Yesterday was one of those days. I had a lot of positive feedback on a sermon from 1 Corinthians 11 (we’re in a series from 1 Corinthians, the notes and audio are available here).
Now it wasn’t as if I was a newcomer to the text. In fact I’ve probably preached a mini-sermon from 1 Corinthians 11:23-26 most every first-Sunday of the month for the past dozen years. I have the passage memorized, not because I purposefully sat down and committed it to memory, but because I have repeated it so many times before serving Communion.
But the series caused me to dig deeper when it came to this familiar passage as well as the surrounding texts. The series has me rooted in the context like never before, giving me better insight into what the text meant to the original readers. I am also grateful to Gordon Fee and his excellent commentary on 1 Corinthians; he has been an excellent guide in my study through this series.
When it came to this passage, here are a few of the big things I learned:
- The instructive from 1 Corinthians 11:23-26, that which I usually treat as a standalone passage, was almost certainly a correction of error… likely a correction of a specific error. The Corinthians were abusing each other as the haves and have nots were treated differently (horizontal), and they appeared to have lost track of the fundamental reason for coming to the Lord’s Supper (vertical).
- I have a much better understanding of the term "in an unworthy manner" as it appears in 1 Corinthians 11:27-32. I have generally thought of this in vertical terms, but now I am convinced that this is most certainly a horizontal matter. This may shake up my theology a bit. For example, if this text is about Christians’ relationships with one another (horizontal) then what Biblical basis is there for not welcoming non-believers to join in Communion?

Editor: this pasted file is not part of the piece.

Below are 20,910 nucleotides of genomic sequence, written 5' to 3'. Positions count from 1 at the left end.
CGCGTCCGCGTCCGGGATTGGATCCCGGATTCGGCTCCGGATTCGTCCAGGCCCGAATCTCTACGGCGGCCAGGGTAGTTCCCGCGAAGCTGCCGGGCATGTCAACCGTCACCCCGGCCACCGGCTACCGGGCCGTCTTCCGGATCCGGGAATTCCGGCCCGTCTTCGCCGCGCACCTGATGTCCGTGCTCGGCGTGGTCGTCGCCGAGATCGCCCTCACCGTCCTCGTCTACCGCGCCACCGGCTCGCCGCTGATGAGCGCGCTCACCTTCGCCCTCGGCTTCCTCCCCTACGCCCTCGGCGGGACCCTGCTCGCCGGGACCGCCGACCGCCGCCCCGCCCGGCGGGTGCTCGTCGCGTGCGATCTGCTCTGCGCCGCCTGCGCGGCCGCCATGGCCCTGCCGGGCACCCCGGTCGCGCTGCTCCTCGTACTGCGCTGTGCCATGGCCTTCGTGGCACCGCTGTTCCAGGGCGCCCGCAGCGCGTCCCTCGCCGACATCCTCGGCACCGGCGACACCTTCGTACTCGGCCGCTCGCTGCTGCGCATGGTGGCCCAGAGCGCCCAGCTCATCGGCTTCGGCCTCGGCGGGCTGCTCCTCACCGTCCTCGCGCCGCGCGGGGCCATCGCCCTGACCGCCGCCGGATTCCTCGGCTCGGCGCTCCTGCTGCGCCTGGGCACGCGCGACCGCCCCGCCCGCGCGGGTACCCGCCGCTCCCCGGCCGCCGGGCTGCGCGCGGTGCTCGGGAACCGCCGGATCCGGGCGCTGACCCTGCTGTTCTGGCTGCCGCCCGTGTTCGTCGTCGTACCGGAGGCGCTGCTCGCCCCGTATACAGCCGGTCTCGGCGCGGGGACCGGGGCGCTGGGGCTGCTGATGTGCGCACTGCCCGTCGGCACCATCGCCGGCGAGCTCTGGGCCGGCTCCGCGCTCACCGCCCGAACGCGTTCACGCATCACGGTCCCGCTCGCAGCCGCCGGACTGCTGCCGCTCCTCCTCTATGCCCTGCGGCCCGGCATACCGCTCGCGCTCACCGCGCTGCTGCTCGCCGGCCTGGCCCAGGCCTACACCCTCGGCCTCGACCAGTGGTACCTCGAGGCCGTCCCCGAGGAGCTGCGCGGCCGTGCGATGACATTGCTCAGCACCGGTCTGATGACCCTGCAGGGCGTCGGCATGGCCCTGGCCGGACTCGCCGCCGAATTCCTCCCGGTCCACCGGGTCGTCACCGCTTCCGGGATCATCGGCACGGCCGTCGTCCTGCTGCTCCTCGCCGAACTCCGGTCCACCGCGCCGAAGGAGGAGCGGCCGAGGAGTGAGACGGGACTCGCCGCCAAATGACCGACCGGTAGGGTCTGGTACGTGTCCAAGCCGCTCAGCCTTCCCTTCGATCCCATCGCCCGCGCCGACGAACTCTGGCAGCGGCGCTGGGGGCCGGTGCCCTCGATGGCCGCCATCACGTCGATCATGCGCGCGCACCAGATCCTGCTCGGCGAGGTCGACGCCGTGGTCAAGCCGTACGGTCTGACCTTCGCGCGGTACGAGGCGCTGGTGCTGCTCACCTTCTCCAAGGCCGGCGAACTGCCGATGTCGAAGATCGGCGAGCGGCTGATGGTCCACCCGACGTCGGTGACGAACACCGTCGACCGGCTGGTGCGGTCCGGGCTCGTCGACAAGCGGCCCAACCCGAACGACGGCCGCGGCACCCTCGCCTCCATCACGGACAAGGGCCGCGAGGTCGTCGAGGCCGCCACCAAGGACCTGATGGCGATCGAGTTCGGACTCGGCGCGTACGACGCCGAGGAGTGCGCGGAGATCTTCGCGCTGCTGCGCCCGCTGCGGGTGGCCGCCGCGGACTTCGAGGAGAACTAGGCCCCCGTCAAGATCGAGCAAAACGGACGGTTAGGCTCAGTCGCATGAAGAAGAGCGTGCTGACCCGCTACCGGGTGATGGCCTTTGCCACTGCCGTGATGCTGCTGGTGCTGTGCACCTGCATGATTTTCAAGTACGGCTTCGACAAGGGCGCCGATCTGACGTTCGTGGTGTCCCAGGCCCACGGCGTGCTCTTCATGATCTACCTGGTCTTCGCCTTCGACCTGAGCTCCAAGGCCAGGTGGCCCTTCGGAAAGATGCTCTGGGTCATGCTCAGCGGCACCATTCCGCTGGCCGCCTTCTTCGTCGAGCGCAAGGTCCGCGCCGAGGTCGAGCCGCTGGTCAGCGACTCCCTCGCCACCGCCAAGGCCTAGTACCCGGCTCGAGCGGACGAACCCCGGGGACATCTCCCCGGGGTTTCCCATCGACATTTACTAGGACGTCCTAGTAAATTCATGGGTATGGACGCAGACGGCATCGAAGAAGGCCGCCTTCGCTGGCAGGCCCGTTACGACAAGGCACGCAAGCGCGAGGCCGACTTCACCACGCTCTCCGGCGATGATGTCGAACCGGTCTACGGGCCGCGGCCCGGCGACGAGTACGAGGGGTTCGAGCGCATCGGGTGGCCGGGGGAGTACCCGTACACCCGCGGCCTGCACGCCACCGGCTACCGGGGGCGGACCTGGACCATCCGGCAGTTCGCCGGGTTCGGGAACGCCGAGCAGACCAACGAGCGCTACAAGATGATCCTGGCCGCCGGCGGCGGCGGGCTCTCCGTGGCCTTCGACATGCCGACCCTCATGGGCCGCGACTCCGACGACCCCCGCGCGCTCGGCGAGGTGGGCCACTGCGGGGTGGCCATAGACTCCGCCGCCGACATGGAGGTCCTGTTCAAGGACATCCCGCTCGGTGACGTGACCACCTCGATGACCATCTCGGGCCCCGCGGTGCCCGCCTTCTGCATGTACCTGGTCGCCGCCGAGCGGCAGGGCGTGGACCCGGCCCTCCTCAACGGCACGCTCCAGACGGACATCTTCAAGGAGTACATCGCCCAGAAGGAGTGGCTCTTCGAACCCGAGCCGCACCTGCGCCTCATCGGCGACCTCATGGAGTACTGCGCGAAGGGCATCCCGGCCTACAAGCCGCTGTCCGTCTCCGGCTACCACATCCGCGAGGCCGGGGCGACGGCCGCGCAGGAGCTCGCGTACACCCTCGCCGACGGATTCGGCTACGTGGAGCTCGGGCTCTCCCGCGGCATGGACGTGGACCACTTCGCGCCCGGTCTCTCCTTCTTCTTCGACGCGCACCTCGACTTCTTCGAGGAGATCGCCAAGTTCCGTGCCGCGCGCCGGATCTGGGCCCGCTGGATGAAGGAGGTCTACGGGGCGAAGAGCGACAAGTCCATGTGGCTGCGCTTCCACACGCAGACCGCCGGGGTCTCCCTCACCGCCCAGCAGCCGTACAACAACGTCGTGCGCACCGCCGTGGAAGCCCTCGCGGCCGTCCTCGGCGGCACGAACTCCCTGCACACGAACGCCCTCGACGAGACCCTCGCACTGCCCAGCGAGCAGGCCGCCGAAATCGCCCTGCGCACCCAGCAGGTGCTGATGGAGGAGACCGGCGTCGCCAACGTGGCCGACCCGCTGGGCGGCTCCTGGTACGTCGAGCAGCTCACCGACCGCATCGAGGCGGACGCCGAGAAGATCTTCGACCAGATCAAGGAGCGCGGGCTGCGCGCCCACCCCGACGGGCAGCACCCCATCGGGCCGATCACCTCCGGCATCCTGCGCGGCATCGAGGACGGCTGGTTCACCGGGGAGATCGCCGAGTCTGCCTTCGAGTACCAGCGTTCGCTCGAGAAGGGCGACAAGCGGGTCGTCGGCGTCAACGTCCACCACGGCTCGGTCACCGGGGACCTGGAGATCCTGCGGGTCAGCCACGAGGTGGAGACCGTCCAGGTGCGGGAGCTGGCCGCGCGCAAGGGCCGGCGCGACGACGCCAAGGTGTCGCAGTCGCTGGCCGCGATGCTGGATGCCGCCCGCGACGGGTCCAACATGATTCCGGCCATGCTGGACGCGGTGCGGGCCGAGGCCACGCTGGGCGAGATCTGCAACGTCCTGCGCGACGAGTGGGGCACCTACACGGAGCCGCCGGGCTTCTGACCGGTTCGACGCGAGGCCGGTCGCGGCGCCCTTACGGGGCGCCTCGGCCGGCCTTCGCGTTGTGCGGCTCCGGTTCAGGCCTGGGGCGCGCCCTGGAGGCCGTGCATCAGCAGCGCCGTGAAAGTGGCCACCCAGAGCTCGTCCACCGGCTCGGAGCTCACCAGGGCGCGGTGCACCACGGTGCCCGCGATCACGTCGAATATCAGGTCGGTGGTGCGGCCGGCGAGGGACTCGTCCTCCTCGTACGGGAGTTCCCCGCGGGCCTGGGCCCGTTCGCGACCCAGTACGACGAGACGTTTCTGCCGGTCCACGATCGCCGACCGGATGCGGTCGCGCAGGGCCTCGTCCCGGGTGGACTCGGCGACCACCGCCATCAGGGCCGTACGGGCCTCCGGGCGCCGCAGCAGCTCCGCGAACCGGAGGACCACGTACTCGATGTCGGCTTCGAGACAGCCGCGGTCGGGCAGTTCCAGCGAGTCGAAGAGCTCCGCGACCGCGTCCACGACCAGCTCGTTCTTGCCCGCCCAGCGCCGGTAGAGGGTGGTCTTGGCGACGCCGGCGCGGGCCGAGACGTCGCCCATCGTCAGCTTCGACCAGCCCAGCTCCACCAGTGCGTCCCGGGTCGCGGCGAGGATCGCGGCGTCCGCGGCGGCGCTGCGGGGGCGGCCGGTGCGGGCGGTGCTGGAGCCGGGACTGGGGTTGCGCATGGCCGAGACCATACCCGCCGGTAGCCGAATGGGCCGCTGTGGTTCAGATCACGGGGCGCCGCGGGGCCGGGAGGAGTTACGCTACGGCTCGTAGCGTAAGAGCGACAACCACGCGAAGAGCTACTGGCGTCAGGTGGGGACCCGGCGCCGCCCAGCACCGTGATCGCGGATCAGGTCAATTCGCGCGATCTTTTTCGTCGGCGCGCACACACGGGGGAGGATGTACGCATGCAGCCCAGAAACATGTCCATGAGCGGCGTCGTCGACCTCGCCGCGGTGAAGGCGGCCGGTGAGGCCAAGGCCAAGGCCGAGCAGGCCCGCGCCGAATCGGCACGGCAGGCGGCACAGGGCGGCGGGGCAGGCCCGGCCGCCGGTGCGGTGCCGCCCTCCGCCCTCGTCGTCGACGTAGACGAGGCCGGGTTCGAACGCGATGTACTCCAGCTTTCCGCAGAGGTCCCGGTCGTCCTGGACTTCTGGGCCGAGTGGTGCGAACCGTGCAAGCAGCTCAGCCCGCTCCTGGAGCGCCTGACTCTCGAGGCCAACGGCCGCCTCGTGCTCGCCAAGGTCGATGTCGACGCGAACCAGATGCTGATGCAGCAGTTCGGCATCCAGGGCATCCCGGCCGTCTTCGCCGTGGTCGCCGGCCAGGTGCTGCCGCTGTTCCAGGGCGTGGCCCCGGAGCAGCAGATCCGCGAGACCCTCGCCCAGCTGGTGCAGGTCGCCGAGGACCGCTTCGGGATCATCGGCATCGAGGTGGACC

- It energizes the preacher. How can I expect folks to be excited about the sermon if the preacher isn’t excited about the sermon?
- It keeps the content fresh. I know that I’ve repeated myself from time to time over the past dozen years in Pleasant Bay’s pulpit, but I haven’t much. I don’t think this congregation would put up with it for long.
- It encourages discussion and questions (learning together). After Sunday’s sermon, I had folks approach me with additional insight. It appears that they know that I’m open to learning with them and interested in their perspectives.
- It models learning. It is good that folks come to learn… but it is even better when they go to learn too. Sunday should not be their only source; I want folks to be learning in various ways throughout their weeks.